So I can’t even begin to recall the amount of times my binding tape has popped and one or both nips have made a little Janet Jackson-style appearance. If I had to choose one truly unfortunate mishap it would certainly have to be the time my dick, mid-performance, decided to slip out of my pants and roll into the audience…

What’s going through your mind in the moments before you’re about to step on stage?
A mixture of sheer unadulterated panic and a delicious surge of adrenaline. When it comes to performing I am certainly a perfectionist and am the type to over-rehearse, over-prepare and slightly catastrophize. In order to conquer these feelings, I’ve recently started replaying performances in my head where I envisioned it going poorly, but was met with nothing more than applause.

Any advice to someone thinking of becoming a drag performer?
Do it! Just do it! Most importantly think of who your persona would be and focus on what you want the audience to, 1) see, 2) know and finally, 3) feel. Go onstage with an objective, even if that objective is just having fun.

Describe your drag aesthetic in three words.
Energetic. Empowering. Emotional.

Where can people see you perform during Miami Beach Pride week?
So I’m very, very excited for some of the events I am involved with during pride and you can find King Femme April 4 at Perez Art Museum Miami for the Pride edition of their free community night. On April 5 you can find me in two different locations in one night (wish me luck). First, at the ICA’s free community event and then at PLAY: Pajama Party presented by This Free Life at 1306.

Naan Stahp

Photograph: Karli Evans/@allseeingmedia

How long have you been doing drag?
Naan Stahp: Like ten minutes! Honestly, I just started a few months ago and still feel very green. I’m grateful we have a scene that is very supportive of new performers and artists.

What made you want to try it?
I’ve been very close friends with Karla Croqueta (AKA Josue Garcia, @karlacroqueta on Instagram) for a number years and been attending all kinds of drag-related events for a while. At some point I got the idea I’d like to try, but I found myself worrying about what other people would think. But as time went on, I found myself worrying a lot less about other people’s opinions and more about having fun!

What do you think makes Miami’s drag scene special?
I think the blend of cultural influences is a large part of what makes Miami unique—and definitely what makes our drag scene unique, especially in the last five or six years. Everybody brings a different piece of the world, a different influence, a different flavor to our table and that constant novelty is a big part of why Miami’s drag scene is so singular.

What’s your favorite drag night in Miami?
Without question, it’s Counter Corner. I admit that’s largely nostalgia—I won’t ever forget when CC was in its earliest incarnation. Trust me when I say I’ve done my fair share of partying, locally and internationally. Counter Corner is and will always be special to me, even though other nights like Gender Blender at Las Rosas and Double Stubble and Drag Mondays at Kill Your Idol are huge favorites of mine. I feel kind of like a parent—I shouldn’t have such an obvious bias for my favorite, but I do.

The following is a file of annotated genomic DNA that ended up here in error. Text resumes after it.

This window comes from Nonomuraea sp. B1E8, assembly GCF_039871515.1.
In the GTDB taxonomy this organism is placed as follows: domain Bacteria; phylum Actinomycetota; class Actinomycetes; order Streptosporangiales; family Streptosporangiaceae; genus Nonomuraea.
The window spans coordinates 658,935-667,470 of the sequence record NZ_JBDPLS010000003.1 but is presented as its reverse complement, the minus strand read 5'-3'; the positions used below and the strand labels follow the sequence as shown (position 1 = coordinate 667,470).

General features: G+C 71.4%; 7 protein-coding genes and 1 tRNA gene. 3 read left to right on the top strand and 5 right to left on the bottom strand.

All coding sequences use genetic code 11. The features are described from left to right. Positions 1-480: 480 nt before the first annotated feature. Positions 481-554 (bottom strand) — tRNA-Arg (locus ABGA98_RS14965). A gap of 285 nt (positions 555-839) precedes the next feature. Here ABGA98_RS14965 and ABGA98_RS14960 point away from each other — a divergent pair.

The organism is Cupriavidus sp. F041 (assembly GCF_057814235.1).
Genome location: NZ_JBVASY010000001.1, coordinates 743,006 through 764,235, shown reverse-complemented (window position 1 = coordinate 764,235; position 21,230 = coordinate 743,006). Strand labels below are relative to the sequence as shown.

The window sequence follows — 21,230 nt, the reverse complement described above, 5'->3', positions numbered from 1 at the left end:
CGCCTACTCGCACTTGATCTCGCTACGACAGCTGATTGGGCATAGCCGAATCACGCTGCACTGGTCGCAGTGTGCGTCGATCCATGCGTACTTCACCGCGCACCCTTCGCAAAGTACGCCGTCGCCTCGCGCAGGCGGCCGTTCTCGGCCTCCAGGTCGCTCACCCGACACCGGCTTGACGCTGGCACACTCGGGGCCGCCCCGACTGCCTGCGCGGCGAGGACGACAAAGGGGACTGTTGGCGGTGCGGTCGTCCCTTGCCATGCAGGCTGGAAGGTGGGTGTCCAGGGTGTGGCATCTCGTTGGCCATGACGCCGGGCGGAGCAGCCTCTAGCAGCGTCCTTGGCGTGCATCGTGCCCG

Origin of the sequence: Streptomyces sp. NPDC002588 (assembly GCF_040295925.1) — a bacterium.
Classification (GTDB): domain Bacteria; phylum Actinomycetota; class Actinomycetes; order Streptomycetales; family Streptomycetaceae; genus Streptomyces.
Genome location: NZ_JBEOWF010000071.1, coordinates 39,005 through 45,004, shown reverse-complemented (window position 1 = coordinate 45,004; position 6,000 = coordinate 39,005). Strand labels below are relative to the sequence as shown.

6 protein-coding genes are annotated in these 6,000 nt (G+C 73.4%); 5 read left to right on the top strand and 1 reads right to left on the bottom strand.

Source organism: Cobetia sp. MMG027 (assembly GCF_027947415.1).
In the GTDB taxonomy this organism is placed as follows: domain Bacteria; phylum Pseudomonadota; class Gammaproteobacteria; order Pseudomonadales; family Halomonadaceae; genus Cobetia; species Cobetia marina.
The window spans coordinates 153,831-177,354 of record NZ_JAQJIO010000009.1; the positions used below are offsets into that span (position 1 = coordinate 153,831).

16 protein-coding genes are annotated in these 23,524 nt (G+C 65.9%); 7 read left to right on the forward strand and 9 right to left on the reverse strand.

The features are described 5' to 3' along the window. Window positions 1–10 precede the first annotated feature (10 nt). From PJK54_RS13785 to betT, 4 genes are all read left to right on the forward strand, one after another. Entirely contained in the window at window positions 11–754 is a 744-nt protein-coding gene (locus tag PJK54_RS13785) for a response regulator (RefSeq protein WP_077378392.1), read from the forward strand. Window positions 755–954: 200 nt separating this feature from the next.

Where are your favorite places to shop for new looks around Miami?
I spend a lot of time looking for the right pieces, digging around at Flamingo Thrift by the Pound (on 29th St and 5th Ave) or at thrift/vintage boutiques like Dragonfly Thrift or Swish Boutique.

What’s going through your mind in the moments before you’re about to step on stage?
I can’t believe I’m actually doing this! As a novice, it’s often just about controlling my fears—that I’m going to look stupid or the audience is going to hate me or that I’m going to fall flat on my face. But as a friend and fellow performer once said to me, “If you aren’t terrified, what’s the point?”

Any advice to someone thinking of becoming a drag performer?
Allow yourself to be who you are in drag. At first I felt like I couldn’t be a drag king because I couldn’t become someone else—create another persona or identity. But I didn’t have to, and once I opened my eyes and realized all I had to do to get started was be myself.

Describe your drag aesthetic in three words.
Bollywood. Miami. Complex.

Where will you be during Miami Beach Pride?
You can find me at the Miami Beach Pride Parade, and join me at the free (with RSVP) after party Not Your Standard Pride at The Standard Miami Beach, partying with the many other established performers from Gender Blender, Counter Corner, Double Stubble and Kill Your Idol Drag Mondays. I will also be performing at Counter Corner on Sunday April 21—we love our community to grow and change, so I hope you'll join us as we celebrate Pride!